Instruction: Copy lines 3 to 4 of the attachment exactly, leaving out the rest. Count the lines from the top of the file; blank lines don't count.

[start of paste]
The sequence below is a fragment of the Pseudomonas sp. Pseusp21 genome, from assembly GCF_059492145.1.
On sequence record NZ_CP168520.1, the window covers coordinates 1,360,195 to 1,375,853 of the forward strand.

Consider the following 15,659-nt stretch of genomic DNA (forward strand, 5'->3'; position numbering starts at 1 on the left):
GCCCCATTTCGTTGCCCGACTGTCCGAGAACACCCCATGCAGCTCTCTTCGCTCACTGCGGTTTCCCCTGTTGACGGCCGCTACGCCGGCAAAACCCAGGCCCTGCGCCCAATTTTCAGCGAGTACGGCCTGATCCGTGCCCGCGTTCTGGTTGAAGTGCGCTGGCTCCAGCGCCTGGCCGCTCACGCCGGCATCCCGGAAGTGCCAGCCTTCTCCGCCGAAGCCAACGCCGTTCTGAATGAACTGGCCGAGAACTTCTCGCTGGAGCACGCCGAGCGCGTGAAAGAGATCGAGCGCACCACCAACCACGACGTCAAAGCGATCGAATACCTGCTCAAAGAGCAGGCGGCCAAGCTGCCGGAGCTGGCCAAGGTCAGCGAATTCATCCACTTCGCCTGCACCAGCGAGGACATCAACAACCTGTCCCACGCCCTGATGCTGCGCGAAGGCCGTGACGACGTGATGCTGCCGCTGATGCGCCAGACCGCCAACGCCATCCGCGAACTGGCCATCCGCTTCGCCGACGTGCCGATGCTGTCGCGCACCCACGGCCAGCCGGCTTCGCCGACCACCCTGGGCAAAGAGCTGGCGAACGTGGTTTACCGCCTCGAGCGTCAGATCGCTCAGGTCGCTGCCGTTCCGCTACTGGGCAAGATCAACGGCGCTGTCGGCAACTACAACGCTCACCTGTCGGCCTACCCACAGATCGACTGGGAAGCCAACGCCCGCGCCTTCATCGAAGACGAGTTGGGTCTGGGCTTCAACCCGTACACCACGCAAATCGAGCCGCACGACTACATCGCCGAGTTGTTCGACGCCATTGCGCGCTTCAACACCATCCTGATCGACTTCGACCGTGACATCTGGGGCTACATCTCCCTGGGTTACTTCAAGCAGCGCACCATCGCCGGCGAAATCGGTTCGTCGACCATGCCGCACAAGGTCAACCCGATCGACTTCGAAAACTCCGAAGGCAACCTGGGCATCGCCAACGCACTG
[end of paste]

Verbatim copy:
Consider the following 15,659-nt stretch of genomic DNA (forward strand, 5'->3'; position numbering starts at 1 on the left):
GCCCCATTTCGTTGCCCGACTGTCCGAGAACACCCCATGCAGCTCTCTTCGCTCACTGCGGTTTCCCCTGTTGACGGCCGCTACGCCGGCAAAACCCAGGCCCTGCGCCCAATTTTCAGCGAGTACGGCCTGATCCGTGCCCGCGTTCTGGTTGAAGTGCGCTGGCTCCAGCGCCTGGCCGCTCACGCCGGCATCCCGGAAGTGCCAGCCTTCTCCGCCGAAGCCAACGCCGTTCTGAATGAACTGGCCGAGAACTTCTCGCTGGAGCACGCCGAGCGCGTGAAAGAGATCGAGCGCACCACCAACCACGACGTCAAAGCGATCGAATACCTGCTCAAAGAGCAGGCGGCCAAGCTGCCGGAGCTGGCCAAGGTCAGCGAATTCATCCACTTCGCCTGCACCAGCGAGGACATCAACAACCTGTCCCACGCCCTGATGCTGCGCGAAGGCCGTGACGACGTGATGCTGCCGCTGATGCGCCAGACCGCCAACGCCATCCGCGAACTGGCCATCCGCTTCGCCGACGTGCCGATGCTGTCGCGCACCCACGGCCAGCCGGCTTCGCCGACCACCCTGGGCAAAGAGCTGGCGAACGTGGTTTACCGCCTCGAGCGTCAGATCGCTCAGGTCGCTGCCGTTCCGCTACTGGGCAAGATCAACGGCGCTGTCGGCAACTACAACGCTCACCTGTCGGCCTACCCACAGATCGACTGGGAAGCCAACGCCCGCGCCTTCATCGAAGACGAGTTGGGTCTGGGCTTCAACCCGTACACCACGCAAATCGAGCCGCACGACTACATCGCCGAGTTGTTCGACGCCATTGCGCGCTTCAACACCATCCTGATCGACTTCGACCGTGACATCTGGGGCTACATCTCCCTGGGTTACTTCAAGCAGCGCACCATCGCCGGCGAAATCGGTTCGTCGACCATGCCGCACAAGGTCAACCCGATCGACTTCGAAAACTCCGAAGGCAACCTGGGCATCGCCAACGCACTG